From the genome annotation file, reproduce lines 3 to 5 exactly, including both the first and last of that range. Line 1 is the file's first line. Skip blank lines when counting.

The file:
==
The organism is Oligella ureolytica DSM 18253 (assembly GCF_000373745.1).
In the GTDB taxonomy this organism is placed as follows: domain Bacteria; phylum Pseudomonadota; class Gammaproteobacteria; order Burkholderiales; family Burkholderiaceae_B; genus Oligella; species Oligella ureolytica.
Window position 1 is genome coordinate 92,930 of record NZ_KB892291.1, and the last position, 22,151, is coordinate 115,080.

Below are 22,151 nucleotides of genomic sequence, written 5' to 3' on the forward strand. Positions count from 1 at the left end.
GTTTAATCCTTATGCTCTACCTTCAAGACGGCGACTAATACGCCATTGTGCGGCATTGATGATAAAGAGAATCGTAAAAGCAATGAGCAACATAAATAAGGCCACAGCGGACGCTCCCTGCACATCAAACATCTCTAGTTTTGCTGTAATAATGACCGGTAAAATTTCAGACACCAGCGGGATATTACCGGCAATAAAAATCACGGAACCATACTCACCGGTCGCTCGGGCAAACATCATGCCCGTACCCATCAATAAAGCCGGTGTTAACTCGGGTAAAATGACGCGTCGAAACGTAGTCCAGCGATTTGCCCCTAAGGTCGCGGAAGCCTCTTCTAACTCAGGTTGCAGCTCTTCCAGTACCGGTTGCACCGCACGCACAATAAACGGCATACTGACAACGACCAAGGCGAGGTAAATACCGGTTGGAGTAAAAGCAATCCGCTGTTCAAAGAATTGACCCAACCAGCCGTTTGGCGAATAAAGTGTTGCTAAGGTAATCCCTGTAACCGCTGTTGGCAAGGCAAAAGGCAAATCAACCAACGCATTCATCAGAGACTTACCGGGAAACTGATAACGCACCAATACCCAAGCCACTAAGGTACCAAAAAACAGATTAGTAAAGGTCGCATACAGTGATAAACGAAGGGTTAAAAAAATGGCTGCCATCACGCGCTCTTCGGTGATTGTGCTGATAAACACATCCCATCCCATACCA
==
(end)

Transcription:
Window position 1 is genome coordinate 92,930 of record NZ_KB892291.1, and the last position, 22,151, is coordinate 115,080.

Below are 22,151 nucleotides of genomic sequence, written 5' to 3' on the forward strand. Positions count from 1 at the left end.
GTTTAATCCTTATGCTCTACCTTCAAGACGGCGACTAATACGCCATTGTGCGGCATTGATGATAAAGAGAATCGTAAAAGCAATGAGCAACATAAATAAGGCCACAGCGGACGCTCCCTGCACATCAAACATCTCTAGTTTTGCTGTAATAATGACCGGTAAAATTTCAGACACCAGCGGGATATTACCGGCAATAAAAATCACGGAACCATACTCACCGGTCGCTCGGGCAAACATCATGCCCGTACCCATCAATAAAGCCGGTGTTAACTCGGGTAAAATGACGCGTCGAAACGTAGTCCAGCGATTTGCCCCTAAGGTCGCGGAAGCCTCTTCTAACTCAGGTTGCAGCTCTTCCAGTACCGGTTGCACCGCACGCACAATAAACGGCATACTGACAACGACCAAGGCGAGGTAAATACCGGTTGGAGTAAAAGCAATCCGCTGTTCAAAGAATTGACCCAACCAGCCGTTTGGCGAATAAAGTGTTGCTAAGGTAATCCCTGTAACCGCTGTTGGCAAGGCAAAAGGCAAATCAACCAACGCATTCATCAGAGACTTACCGGGAAACTGATAACGCACCAATACCCAAGCCACTAAGGTACCAAAAAACAGATTAGTAAAGGTCGCATACAGTGATAAACGAAGGGTTAAAAAAATGGCTGCCATCACGCGCTCTTCGGTGATTGTGCTGATAAACACATCCCATCCCATACCA